How Seattle outgrew the Sonics

Professional basketball has become a business whose only cure is megabucks, and Seattle has become too big a place to want to keep in that game. That adds a special poignancy to watching the Sonics lose, and watching the city lose the team to Oklahoma Ciy or Renton.
Professional basketball has become a business whose only cure is megabucks, and Seattle has become too big a place to want to keep in that game. That adds a special poignancy to watching the Sonics lose, and watching the city lose the team to Oklahoma Ciy or Renton.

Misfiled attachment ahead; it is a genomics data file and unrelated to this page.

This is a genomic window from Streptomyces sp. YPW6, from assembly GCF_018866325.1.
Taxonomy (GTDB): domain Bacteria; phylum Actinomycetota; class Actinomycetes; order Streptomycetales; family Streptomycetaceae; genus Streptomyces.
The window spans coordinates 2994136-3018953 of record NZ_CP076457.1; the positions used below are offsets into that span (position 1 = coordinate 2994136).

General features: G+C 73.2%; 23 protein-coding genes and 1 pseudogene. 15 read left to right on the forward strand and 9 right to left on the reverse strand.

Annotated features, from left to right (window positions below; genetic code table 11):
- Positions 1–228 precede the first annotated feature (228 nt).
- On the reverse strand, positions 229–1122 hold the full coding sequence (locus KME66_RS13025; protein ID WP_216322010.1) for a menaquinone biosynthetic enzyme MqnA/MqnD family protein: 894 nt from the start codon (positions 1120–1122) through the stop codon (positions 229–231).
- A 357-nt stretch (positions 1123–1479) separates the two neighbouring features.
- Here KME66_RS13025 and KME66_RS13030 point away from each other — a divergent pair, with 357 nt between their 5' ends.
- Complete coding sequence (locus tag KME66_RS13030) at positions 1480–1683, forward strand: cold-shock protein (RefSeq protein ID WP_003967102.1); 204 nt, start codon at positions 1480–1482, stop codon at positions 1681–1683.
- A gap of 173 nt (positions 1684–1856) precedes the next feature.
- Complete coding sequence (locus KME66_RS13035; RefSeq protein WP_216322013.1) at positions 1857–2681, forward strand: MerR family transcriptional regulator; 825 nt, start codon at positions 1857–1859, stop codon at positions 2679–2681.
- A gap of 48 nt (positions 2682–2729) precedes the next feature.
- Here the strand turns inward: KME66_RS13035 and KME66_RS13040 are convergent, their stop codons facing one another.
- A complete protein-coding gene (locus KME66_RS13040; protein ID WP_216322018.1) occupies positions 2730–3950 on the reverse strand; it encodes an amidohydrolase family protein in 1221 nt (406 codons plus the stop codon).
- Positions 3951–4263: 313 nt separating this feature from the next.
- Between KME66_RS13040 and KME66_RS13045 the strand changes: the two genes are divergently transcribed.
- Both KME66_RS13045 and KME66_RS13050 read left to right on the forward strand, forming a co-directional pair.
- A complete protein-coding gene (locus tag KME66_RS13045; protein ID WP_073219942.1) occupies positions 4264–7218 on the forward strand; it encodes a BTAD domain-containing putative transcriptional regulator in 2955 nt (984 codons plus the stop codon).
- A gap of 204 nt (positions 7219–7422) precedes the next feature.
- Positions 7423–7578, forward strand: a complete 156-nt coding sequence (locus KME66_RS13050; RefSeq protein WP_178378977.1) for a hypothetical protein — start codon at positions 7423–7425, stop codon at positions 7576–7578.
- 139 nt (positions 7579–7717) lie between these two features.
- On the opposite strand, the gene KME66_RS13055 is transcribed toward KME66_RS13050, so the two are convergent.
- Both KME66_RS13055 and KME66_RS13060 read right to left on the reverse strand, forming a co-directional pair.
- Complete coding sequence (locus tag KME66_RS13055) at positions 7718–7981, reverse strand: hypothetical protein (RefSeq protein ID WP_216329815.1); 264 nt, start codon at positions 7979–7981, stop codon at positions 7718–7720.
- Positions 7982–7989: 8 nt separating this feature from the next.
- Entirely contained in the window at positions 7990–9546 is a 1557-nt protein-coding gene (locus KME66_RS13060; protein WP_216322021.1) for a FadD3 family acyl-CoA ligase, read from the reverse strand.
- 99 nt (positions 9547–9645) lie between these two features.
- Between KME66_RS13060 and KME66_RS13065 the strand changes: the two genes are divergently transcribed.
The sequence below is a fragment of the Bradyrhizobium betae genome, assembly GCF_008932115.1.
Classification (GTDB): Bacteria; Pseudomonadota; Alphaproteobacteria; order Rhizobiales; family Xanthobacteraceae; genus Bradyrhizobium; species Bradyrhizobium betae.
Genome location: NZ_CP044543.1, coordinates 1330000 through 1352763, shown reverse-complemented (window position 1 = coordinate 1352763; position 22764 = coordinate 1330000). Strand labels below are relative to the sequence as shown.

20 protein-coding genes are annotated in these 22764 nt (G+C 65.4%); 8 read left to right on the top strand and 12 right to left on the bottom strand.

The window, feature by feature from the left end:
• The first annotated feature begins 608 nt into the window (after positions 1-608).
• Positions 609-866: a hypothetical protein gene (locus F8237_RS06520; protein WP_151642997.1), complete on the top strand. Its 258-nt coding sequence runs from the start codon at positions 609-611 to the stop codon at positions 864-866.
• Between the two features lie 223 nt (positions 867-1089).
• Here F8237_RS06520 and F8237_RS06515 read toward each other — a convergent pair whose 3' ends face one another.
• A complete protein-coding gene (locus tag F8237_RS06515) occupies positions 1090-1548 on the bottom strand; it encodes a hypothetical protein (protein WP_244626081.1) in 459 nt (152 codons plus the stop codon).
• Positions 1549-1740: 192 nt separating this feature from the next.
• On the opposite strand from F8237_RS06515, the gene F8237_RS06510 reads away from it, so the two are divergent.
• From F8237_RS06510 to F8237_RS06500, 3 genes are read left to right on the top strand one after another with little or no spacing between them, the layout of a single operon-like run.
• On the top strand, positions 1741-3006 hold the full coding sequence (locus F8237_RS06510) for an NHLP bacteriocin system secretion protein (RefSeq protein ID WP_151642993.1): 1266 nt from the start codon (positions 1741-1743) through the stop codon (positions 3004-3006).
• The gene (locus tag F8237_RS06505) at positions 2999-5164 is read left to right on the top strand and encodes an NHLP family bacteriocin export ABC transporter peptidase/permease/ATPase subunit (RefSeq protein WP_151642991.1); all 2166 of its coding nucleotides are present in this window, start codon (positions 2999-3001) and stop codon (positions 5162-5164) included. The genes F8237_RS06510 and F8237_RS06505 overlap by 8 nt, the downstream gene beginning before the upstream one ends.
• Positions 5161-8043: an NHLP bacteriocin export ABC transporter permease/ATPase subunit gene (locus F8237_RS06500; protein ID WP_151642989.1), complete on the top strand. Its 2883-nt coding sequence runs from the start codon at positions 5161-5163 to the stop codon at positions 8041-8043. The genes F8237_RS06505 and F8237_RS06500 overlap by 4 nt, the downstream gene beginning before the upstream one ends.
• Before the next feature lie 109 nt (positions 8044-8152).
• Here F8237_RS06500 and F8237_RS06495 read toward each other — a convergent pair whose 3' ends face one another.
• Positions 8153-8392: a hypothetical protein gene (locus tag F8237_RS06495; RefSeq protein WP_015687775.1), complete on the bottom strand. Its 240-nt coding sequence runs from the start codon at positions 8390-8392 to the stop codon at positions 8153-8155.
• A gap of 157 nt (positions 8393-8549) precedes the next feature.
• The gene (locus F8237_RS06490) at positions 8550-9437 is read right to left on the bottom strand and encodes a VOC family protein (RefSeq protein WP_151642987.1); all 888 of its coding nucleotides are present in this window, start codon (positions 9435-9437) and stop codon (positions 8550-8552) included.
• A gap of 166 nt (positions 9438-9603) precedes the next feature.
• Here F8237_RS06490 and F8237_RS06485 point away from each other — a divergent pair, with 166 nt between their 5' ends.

Yes, there's a team called the SuperSonics, named after a plane that never got built. In its 40th year, they play five on a side, that game. They're a goodish bad team. They play in KeyArena, an excellent place to play, and crowds announced around 14,000 go see them. They have one of sports' best announcers, Kevin Calabro, calling faster and more accurately than guys on national television. The Sonics are good enough to stay close in most games, bad enough to falter when a superior opponent drops the hammer. Their coach, Bob Hill, says his leading player, Ray Allen, is close to a perfect human being, but his ankles aren't, and he's out until next year, and so is the team. When the players fail, they insist the coaches gave them the right game plan. So there's a poignancy when they lose that some better teams, watching whom is like watching paint dry, cannot match. But if I say a word about them to almost anyone I know, heads turn away at least as quickly if I say I go to church. The Sonics, the team, is not news. But the franchise is, sort of. Last fall the local owners, headed by Howard Schultz, CEO of Starbucks, failed in their semi-serious attempt to get the city to put up enough money to renovate KeyArena, which had been redone to NBA specifications a decade ago, to provide enough corporate money to pay the players. So, pleading poverty the whole way, they sold the team and ended up with a tidy profit on their investment in the neighborhood of 30 percent, as they knew they would. The buyers are from Oklahoma City, about 30 places lower than Seattle on the list of large markets. But why would they buy if they didn't want to take the team away? They have an arena with a few thousand more seats than the Key. They had gotten nice crowds when they welcomed the New Orleans Hornets as refugees from Hurricane Katrina. There had been no outcry when Schultz got no real response from the city about redoing the Key, and memories in town are long enough to cite the skullbuggery that preceded the building of the Mariners' Safeco and the Seahawks' Qwest. Clay Bennett, the chief new owner, has insisted he'd love to keep the team here, but only if he can get help in building an arena less than half as large as Safeco, and at the same price. It's an ugly game indeed, this constant cry for creation of new places to play professional sports that will pay players and gain corporate sponsorships. NBA commissioner David Stern has promoted all this because he knows the league has fallen off since the heyday of Michael Jordan, Magic Johnson, and Larry Bird, and you can't manufacture such players as you can money. What one needs, say the commissioner and the new owners, is an arena that's also suites that can bring in $10,000 a night, a shopping mall, venues for shows and concerts, and more. Seattle says no. Bellevue says no. Renton says yes, but Renton is to King County as Oklahoma City is to large markets, and it's just hard to take them seriously since suburbs such as Landover, Md., and Richfield, Ohio, have proven themselves to be strictly short-term successes when it comes to new arenas. Gov. Chris Gregoire has spoken as if favorably to providing help from the state, but that seems mostly knee-jerk in her rivalry with Mayor Greg Nickels about the Viaduct, and action in this term of the Legislature has been sluggish at best. Clay Bennett is between a rock and a hard place. Seattle has said it's just too big to be "big league" on NBA terms. We don't need another new arena that badly, since we're now Citizens for More Important Things (heaven help us), and we know that L.A. gets along fine without pro football and New York won't roll over and rebuild Yankee Stadium on the owners' terms. Seattle's the rock. The hard place is Oklahoma City, which is nowhere near as big league as Green Bay. So we might end up with the Kansas City Sonics. The fact is that every professional sports franchise created since World War II has been a proposition based on a team's succeeding, getting to the playoffs, winning divisions and championships. All the leagues have doubled their size and more, and when the novelty wore off in these new towns and teams weren't winners, megabucks have been the only solution. No one imagines moving the franchises of the Indians, or the Eagles, or the Canadiens, or the Celtics; moving the Lakers to a land with no lakes was perhaps the last good one. Maybe now only the megamarkets can afford stability; the rest are fragile and vulnerable from the start. Of the three KeyArena teams, the Sonics are doing least well. The WNBA Storm and the WHL Thunderbirds might stay, but neither could provide enough revenue to keep the Key going, and the Thunderbirds are eyeing Kent. It seems a shame, losing the Sonics and the Key, but it may reveal once again that the only team Seattle will see through the thin as well as the thick is the University of Washington Huskies football team.


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